Steve Job's signature black turtleneck may looks like a clerical collar to some.
Research highlighted in a new BBC documentary says devotees of "superbrands" like Apple have religious-like neurological reactions associated with their favorite brands and products.
The Bishop of Buckingham noted in the documentary how Apple stores even have similarities with chapels, or religious buildings.
"He mentioned that Steve Jobs' product launches can somewhat be compared to religious sermons, and while church-goers look forward to the second coming, he jokingly said the second coming was in 1997 when Steve Jobs came back," said a blog post at blogtechnical.com.
The documentary's host, Alex Riley, convinced the editor of the World of Apple website, Alex Brooks, to have an MRI. While being scanned, Brooks was shown Apple products and his brain had similar reactions to the products as religious people do to religious symbols related to their faith, says a a post at TG Daily.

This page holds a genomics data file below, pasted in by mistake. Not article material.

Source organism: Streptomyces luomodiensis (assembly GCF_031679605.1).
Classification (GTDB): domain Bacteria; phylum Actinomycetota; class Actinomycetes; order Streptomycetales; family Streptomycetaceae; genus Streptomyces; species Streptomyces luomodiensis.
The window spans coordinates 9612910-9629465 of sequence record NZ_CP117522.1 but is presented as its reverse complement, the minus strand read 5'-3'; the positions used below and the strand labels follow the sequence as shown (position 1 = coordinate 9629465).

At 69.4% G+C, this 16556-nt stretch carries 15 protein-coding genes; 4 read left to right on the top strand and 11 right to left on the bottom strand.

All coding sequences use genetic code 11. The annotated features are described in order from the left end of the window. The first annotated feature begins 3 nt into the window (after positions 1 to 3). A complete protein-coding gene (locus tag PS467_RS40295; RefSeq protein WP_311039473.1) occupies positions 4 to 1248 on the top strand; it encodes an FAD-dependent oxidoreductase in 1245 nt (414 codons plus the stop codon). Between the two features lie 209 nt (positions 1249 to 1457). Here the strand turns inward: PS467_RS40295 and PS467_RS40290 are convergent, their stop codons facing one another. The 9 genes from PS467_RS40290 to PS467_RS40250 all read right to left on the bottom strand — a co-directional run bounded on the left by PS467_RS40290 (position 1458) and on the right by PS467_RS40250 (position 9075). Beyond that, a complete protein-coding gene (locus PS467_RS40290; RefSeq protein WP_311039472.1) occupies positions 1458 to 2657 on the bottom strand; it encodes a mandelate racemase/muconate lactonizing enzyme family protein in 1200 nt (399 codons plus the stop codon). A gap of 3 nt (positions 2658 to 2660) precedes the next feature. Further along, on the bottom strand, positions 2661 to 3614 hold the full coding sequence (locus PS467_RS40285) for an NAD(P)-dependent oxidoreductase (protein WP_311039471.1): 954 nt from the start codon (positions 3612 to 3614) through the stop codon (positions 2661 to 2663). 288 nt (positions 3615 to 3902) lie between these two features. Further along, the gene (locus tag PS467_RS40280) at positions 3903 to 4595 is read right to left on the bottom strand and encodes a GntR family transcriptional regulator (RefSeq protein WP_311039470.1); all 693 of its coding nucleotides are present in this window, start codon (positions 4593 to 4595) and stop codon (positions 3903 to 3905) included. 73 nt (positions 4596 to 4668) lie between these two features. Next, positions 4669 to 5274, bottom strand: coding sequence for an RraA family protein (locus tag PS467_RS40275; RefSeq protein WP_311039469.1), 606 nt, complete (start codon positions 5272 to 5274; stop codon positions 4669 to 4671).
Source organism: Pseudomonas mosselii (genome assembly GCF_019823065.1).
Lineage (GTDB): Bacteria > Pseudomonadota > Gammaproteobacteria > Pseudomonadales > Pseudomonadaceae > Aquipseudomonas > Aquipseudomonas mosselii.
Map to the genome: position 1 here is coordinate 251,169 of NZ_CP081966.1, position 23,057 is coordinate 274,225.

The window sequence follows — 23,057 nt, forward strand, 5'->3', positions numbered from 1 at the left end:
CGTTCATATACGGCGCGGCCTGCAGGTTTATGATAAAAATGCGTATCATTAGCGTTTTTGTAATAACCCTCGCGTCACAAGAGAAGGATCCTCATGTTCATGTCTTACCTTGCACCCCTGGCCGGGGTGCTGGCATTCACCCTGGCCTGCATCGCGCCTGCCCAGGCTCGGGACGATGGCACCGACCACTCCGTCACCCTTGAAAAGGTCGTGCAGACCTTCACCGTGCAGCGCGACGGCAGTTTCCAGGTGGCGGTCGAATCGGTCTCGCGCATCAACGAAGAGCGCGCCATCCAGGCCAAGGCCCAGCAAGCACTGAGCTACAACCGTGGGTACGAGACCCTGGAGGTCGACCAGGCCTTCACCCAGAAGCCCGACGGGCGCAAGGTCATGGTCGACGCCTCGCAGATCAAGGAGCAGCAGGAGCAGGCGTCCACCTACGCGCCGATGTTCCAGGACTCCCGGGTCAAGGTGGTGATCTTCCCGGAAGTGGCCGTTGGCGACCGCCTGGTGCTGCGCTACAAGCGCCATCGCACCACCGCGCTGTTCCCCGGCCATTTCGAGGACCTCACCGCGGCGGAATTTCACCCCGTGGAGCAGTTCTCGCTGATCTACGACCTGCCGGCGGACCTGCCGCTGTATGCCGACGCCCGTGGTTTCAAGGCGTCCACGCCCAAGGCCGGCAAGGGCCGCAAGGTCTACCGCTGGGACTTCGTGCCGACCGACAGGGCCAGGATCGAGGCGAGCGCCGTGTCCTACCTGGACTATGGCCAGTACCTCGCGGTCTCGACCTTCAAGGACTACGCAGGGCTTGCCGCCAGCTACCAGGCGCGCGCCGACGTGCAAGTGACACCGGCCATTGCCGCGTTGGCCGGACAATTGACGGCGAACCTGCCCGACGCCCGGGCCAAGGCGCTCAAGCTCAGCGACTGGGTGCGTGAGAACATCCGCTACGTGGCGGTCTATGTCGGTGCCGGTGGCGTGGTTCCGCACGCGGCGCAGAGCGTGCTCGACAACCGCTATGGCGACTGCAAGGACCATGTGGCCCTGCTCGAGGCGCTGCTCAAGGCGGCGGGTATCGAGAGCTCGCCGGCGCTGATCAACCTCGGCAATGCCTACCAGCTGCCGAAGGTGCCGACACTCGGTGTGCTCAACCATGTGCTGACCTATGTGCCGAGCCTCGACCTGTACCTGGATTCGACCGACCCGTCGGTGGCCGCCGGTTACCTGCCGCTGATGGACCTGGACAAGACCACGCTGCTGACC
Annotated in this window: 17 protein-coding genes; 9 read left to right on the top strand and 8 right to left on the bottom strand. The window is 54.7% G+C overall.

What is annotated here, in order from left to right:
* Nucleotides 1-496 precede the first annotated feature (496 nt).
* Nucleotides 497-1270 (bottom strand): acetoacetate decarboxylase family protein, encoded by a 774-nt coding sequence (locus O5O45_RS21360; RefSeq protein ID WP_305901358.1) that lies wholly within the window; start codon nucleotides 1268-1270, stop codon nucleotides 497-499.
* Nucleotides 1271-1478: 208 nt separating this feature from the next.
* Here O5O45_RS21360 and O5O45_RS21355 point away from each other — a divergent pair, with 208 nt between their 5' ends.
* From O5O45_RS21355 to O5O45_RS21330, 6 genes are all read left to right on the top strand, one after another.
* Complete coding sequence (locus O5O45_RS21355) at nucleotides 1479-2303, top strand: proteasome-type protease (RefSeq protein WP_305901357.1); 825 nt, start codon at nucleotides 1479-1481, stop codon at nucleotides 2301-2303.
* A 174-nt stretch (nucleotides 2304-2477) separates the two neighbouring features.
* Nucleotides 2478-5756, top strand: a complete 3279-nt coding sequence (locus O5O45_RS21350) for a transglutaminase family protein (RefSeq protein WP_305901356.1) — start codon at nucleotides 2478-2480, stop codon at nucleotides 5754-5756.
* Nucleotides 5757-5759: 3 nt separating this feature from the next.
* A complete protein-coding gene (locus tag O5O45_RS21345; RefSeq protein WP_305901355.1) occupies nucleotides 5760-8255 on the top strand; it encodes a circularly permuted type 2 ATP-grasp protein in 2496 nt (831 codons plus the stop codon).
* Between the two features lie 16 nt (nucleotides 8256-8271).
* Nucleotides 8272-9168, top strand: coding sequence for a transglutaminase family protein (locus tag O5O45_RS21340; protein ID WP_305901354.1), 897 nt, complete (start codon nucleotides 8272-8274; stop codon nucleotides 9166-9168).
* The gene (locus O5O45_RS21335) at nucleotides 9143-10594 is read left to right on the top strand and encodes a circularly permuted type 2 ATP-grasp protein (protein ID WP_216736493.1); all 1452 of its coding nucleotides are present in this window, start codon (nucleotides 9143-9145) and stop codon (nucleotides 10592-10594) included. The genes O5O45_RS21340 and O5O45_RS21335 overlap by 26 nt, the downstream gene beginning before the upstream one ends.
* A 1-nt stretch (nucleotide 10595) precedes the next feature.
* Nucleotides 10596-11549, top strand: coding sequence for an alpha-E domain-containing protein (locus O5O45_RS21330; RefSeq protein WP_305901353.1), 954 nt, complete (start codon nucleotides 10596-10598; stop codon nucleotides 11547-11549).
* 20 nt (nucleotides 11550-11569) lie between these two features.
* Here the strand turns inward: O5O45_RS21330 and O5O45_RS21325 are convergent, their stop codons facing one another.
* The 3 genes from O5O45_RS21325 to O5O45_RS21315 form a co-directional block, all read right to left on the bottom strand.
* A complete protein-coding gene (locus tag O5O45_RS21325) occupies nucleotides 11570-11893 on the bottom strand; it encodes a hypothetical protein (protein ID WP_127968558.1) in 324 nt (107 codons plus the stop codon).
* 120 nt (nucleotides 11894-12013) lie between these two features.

So, "Is it all a load of hot air?" asks a Knowyourmobile.com post. "Probably not, but the findings do seem pretty obvious. We're sure if you played music to Mozart his brain would react in the same way as someone of deep Christian faith would when shown the Messiah," it continued.
Talk of Apple as a religion is not new. In 2010, gigaom.com posted an article asking, "Is Apple a Cult, Religion or a Brand?" and long before him Umberto Eco compared the Mac vs. Microsoft debate to "The Holy War."
In short, "next time Grandma asks why you're going to the mall on Sunday morning instead of church, tell her you're going to Apple Chapel," said CNN's Mark Millian.